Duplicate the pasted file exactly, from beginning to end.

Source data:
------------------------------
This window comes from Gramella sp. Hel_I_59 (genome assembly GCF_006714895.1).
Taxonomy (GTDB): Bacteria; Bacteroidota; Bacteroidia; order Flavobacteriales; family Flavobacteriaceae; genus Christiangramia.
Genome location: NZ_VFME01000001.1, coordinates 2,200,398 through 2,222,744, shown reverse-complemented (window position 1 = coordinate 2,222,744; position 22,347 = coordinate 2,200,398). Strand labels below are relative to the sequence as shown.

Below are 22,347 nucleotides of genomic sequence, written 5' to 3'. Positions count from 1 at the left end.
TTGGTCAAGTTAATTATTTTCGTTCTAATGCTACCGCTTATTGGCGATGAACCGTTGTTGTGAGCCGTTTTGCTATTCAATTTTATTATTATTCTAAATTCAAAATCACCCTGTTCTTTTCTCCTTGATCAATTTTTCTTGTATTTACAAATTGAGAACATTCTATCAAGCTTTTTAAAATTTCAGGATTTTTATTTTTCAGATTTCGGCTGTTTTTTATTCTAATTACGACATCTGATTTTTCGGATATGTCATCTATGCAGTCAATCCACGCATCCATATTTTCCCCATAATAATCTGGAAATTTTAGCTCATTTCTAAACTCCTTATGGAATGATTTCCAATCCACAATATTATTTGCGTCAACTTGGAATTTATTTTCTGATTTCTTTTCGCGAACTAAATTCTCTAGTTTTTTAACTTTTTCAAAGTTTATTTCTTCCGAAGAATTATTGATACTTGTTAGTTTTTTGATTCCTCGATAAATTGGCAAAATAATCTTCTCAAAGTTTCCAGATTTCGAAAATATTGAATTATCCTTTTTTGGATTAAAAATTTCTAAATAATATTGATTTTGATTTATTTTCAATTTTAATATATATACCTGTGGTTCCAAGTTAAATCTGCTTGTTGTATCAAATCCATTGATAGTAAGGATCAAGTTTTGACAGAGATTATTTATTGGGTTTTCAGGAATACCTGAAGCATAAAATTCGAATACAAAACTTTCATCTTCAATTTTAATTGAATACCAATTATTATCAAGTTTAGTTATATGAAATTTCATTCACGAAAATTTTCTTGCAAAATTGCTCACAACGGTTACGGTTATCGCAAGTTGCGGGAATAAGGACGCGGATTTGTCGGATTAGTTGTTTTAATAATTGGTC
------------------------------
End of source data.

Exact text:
This window comes from Gramella sp. Hel_I_59 (genome assembly GCF_006714895.1).
Taxonomy (GTDB): Bacteria; Bacteroidota; Bacteroidia; order Flavobacteriales; family Flavobacteriaceae; genus Christiangramia.
Genome location: NZ_VFME01000001.1, coordinates 2,200,398 through 2,222,744, shown reverse-complemented (window position 1 = coordinate 2,222,744; position 22,347 = coordinate 2,200,398). Strand labels below are relative to the sequence as shown.

Below are 22,347 nucleotides of genomic sequence, written 5' to 3'. Positions count from 1 at the left end.
TTGGTCAAGTTAATTATTTTCGTTCTAATGCTACCGCTTATTGGCGATGAACCGTTGTTGTGAGCCGTTTTGCTATTCAATTTTATTATTATTCTAAATTCAAAATCACCCTGTTCTTTTCTCCTTGATCAATTTTTCTTGTATTTACAAATTGAGAACATTCTATCAAGCTTTTTAAAATTTCAGGATTTTTATTTTTCAGATTTCGGCTGTTTTTTATTCTAATTACGACATCTGATTTTTCGGATATGTCATCTATGCAGTCAATCCACGCATCCATATTTTCCCCATAATAATCTGGAAATTTTAGCTCATTTCTAAACTCCTTATGGAATGATTTCCAATCCACAATATTATTTGCGTCAACTTGGAATTTATTTTCTGATTTCTTTTCGCGAACTAAATTCTCTAGTTTTTTAACTTTTTCAAAGTTTATTTCTTCCGAAGAATTATTGATACTTGTTAGTTTTTTGATTCCTCGATAAATTGGCAAAATAATCTTCTCAAAGTTTCCAGATTTCGAAAATATTGAATTATCCTTTTTTGGATTAAAAATTTCTAAATAATATTGATTTTGATTTATTTTCAATTTTAATATATATACCTGTGGTTCCAAGTTAAATCTGCTTGTTGTATCAAATCCATTGATAGTAAGGATCAAGTTTTGACAGAGATTATTTATTGGGTTTTCAGGAATACCTGAAGCATAAAATTCGAATACAAAACTTTCATCTTCAATTTTAATTGAATACCAATTATTATCAAGTTTAGTTATATGAAATTTCATTCACGAAAATTTTCTTGCAAAATTGCTCACAACGGTTACGGTTATCGCAAGTTGCGGGAATAAGGACGCGGATTTGTCGGATTAGTTGTTTTAATAATTGGTC